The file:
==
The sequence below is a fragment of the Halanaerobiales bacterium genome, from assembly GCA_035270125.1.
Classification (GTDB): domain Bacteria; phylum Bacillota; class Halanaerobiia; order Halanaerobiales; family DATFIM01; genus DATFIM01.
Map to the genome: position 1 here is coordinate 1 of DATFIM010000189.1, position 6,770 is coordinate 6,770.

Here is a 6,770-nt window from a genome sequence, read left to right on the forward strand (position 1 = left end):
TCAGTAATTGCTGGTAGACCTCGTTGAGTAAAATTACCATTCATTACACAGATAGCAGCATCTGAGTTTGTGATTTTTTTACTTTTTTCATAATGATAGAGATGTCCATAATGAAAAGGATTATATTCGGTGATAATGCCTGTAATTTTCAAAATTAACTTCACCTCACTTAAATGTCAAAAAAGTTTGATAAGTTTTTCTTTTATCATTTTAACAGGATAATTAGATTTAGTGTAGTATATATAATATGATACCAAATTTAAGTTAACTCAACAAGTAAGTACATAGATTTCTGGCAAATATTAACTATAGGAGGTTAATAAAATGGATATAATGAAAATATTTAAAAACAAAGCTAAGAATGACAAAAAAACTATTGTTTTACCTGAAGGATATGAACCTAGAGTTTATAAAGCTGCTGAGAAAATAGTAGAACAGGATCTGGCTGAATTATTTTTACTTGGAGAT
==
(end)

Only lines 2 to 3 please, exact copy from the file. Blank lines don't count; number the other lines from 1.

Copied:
Classification (GTDB): domain Bacteria; phylum Bacillota; class Halanaerobiia; order Halanaerobiales; family DATFIM01; genus DATFIM01.
Map to the genome: position 1 here is coordinate 1 of DATFIM010000189.1, position 6,770 is coordinate 6,770.